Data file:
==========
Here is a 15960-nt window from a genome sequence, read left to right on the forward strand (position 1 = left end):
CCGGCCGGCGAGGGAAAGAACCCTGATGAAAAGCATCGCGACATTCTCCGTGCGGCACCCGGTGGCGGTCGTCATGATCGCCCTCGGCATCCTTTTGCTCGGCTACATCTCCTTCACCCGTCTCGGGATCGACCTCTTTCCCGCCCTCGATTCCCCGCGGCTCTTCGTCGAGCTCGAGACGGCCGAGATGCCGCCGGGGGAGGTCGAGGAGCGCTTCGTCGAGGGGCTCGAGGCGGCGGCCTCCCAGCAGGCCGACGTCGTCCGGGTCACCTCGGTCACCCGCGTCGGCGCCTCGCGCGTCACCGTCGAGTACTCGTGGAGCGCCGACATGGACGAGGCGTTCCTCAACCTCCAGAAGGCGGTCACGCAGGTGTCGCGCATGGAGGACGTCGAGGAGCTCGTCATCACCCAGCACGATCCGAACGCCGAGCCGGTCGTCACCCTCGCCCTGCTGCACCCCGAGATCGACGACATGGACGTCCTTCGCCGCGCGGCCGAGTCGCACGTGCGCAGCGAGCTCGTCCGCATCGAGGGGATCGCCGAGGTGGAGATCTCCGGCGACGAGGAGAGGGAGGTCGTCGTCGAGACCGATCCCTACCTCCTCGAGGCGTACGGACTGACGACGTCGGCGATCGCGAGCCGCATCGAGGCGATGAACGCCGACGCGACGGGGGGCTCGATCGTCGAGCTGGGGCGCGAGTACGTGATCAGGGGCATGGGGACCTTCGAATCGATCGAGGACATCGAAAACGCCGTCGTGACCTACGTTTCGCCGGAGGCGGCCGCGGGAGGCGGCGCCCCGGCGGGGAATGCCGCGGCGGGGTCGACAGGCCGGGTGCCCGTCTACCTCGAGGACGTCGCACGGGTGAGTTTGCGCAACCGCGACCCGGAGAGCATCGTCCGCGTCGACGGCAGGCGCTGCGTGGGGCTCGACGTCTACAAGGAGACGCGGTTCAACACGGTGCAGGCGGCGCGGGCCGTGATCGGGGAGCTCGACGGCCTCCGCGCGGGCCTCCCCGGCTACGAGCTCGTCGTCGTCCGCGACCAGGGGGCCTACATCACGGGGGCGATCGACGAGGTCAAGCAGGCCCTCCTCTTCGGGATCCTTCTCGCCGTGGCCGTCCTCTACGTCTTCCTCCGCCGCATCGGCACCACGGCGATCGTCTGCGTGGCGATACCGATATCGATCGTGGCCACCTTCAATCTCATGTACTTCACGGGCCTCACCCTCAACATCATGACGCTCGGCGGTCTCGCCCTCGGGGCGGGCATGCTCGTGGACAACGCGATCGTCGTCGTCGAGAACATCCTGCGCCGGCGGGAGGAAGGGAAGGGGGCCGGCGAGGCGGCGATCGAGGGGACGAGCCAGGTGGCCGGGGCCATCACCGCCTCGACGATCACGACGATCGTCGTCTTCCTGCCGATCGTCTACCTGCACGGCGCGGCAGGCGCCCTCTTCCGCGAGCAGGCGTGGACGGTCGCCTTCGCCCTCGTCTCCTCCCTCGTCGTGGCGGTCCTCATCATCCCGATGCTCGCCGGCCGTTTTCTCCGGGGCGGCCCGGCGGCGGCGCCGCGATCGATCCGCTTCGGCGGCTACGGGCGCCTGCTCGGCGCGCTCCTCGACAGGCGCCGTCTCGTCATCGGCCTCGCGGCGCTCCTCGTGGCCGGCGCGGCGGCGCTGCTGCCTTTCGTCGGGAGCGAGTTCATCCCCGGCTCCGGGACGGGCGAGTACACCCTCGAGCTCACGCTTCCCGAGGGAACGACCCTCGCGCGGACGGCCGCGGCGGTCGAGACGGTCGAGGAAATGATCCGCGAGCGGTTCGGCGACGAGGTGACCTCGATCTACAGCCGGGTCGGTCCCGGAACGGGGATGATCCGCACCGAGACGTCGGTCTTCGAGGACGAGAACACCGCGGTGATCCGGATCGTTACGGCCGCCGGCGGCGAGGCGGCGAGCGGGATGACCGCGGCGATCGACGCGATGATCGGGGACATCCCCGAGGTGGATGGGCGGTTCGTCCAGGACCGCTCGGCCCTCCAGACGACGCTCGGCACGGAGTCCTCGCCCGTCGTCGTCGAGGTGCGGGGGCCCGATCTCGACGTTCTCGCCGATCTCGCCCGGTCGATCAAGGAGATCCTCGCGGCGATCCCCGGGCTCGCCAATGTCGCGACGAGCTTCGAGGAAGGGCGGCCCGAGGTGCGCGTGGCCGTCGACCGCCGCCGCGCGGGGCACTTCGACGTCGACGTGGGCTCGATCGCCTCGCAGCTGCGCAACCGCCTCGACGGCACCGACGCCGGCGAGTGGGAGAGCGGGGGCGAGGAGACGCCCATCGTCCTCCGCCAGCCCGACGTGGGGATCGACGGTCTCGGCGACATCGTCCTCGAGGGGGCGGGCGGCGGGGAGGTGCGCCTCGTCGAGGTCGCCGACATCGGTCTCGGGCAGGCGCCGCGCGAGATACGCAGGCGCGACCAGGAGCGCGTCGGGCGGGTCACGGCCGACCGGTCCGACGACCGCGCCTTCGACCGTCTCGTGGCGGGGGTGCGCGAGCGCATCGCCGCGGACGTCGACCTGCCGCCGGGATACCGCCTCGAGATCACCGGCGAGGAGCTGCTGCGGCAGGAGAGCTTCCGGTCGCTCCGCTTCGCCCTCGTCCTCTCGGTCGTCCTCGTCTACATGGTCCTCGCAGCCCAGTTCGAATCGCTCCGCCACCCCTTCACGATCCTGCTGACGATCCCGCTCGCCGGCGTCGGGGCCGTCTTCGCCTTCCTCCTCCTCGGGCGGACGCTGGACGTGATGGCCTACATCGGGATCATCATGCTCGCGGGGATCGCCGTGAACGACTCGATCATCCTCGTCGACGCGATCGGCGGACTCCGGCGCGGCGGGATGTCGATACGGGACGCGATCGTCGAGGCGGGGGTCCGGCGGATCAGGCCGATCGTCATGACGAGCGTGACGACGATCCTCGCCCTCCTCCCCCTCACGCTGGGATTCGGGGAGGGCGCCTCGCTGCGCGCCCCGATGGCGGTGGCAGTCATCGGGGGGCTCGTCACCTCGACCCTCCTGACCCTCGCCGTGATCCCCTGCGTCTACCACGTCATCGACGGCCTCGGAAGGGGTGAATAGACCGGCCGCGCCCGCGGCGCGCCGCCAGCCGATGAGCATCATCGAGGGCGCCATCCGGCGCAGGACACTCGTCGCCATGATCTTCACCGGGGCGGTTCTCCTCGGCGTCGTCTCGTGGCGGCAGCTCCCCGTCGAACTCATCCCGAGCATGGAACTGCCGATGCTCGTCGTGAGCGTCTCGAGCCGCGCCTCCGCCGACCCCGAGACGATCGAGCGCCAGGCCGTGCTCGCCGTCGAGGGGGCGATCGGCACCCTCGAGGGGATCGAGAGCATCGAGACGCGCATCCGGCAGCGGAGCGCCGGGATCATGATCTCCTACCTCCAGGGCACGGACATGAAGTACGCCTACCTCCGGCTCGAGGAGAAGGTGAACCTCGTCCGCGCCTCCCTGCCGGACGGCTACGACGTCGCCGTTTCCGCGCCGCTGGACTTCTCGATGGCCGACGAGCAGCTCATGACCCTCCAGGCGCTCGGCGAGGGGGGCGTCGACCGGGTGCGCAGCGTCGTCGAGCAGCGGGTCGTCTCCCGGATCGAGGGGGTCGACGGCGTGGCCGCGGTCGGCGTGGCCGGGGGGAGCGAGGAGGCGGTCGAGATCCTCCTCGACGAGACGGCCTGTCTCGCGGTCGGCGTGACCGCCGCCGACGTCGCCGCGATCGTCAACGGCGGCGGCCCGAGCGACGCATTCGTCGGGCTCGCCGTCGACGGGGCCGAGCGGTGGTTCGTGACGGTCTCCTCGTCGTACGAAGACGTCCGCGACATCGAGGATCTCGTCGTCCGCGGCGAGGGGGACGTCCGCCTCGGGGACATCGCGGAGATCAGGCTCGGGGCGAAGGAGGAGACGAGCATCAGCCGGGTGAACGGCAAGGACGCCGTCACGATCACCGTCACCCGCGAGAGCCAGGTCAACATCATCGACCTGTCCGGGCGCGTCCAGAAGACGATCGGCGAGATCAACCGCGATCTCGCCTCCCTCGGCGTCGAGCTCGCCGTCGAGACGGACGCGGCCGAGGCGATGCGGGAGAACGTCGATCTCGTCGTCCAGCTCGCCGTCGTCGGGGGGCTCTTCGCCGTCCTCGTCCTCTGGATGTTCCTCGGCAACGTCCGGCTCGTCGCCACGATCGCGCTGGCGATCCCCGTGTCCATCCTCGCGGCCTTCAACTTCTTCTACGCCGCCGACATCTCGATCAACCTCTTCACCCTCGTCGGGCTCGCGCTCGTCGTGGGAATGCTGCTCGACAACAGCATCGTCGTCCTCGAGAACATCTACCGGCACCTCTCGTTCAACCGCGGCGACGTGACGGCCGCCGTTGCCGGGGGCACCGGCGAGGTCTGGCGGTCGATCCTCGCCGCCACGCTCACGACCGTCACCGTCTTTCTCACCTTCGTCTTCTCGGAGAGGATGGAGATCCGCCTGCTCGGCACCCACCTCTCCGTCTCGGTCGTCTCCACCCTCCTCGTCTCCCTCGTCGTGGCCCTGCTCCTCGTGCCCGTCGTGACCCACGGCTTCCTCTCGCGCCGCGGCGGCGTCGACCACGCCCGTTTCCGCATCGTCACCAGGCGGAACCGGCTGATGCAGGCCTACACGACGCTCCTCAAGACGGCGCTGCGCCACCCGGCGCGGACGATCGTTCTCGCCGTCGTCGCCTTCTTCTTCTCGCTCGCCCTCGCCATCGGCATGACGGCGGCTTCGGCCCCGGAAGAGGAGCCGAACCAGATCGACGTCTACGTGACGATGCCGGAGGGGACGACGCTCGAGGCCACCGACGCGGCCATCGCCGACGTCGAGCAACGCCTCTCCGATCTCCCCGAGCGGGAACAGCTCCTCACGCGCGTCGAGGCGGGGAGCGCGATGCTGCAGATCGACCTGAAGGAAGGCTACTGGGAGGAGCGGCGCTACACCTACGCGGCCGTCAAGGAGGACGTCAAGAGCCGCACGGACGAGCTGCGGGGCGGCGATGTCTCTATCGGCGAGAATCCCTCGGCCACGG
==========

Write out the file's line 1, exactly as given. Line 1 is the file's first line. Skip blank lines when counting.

Here is a 15960-nt window from a genome sequence, read left to right on the forward strand (position 1 = left end):